Little Engines of Proof [chapter]

Natarajan Shankar
2002 Lecture Notes in Computer Science  
The automated construction of mathematical proof is a basic activity in computing. Since the dawn of the field of automated reasoning, there have been two divergent schools of thought. One school, best represented by Alan Robinson's resolution method, is based on simple uniform proof search procedures guided by heuristics. The other school, pioneered by Hao Wang, argues for problem-specific combinations of decision and semi-decision procedures. While the former school has been dominant in the
more » ... st, the latter approach has greater promise. In recent years, several high quality inference engines have been developed, including propositional satisfiability solvers, ground decision procedures for equality and arithmetic, quantifier elimination procedures for integers and reals, and abstraction methods for finitely approximating problems over infinite domains. We describe some of these "little engines of proof" and a few of the ways in which they can be combined. We focus in particular on combining different decision procedures for use in automated verification. Its great triumph was to prove that the sum of two even numbers is even. Martin Davis [Dav83] (on his Presburger arithmetic procedure) The most interesting lesson from these results is perhaps that even in a fairly rich domain, the theorems actually proved are mostly ones which call on a very small portion of the available resources of the domain.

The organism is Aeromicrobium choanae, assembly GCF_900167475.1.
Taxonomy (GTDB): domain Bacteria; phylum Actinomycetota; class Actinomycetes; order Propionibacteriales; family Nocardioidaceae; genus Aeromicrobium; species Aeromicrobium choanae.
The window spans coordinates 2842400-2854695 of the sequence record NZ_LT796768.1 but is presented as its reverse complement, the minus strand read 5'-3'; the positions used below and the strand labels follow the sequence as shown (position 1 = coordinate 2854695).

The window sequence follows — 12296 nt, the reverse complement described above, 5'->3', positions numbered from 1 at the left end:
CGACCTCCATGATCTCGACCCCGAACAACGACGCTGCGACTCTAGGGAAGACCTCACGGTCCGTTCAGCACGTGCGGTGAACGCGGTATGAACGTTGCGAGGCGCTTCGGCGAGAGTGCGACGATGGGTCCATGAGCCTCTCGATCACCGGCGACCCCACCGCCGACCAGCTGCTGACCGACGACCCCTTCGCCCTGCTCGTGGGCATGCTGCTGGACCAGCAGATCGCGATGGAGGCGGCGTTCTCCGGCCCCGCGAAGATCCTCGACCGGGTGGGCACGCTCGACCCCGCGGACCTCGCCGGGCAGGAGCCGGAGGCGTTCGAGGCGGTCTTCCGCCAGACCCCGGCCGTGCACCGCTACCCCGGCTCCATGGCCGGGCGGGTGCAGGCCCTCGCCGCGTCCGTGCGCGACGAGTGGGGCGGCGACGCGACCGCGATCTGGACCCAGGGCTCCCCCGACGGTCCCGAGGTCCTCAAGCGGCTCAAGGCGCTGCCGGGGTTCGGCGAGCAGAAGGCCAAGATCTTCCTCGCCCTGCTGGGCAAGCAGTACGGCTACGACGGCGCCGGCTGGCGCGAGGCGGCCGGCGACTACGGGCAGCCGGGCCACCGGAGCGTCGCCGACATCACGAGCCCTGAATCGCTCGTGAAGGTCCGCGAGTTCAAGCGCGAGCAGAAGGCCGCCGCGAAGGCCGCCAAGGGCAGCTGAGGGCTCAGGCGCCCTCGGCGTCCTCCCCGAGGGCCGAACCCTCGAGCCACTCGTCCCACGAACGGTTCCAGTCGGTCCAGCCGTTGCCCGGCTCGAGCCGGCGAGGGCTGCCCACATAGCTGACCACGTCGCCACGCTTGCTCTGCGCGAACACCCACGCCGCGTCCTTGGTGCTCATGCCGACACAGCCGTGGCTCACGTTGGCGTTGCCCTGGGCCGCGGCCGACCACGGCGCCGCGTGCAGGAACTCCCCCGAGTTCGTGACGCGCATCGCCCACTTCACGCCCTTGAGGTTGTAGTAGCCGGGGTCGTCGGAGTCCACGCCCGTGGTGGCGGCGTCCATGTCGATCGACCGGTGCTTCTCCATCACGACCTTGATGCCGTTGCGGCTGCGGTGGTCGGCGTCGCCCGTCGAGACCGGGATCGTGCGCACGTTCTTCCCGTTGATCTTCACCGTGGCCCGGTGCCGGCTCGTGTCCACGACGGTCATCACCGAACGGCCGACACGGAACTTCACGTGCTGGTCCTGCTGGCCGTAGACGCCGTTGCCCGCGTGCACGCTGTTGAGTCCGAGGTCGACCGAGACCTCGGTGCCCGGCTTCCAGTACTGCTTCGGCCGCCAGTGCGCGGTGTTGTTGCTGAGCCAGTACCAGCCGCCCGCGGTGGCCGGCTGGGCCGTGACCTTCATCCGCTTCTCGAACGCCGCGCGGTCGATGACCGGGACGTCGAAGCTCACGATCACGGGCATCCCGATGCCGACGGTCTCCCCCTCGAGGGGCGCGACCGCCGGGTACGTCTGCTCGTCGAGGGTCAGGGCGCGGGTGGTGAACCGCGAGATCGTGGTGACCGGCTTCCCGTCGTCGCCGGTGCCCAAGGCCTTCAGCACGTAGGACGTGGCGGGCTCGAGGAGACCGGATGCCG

doi:10.1007/3-540-45614-7_1 fatcat:6my3fmm6xjb4vfj6sxly46xbxa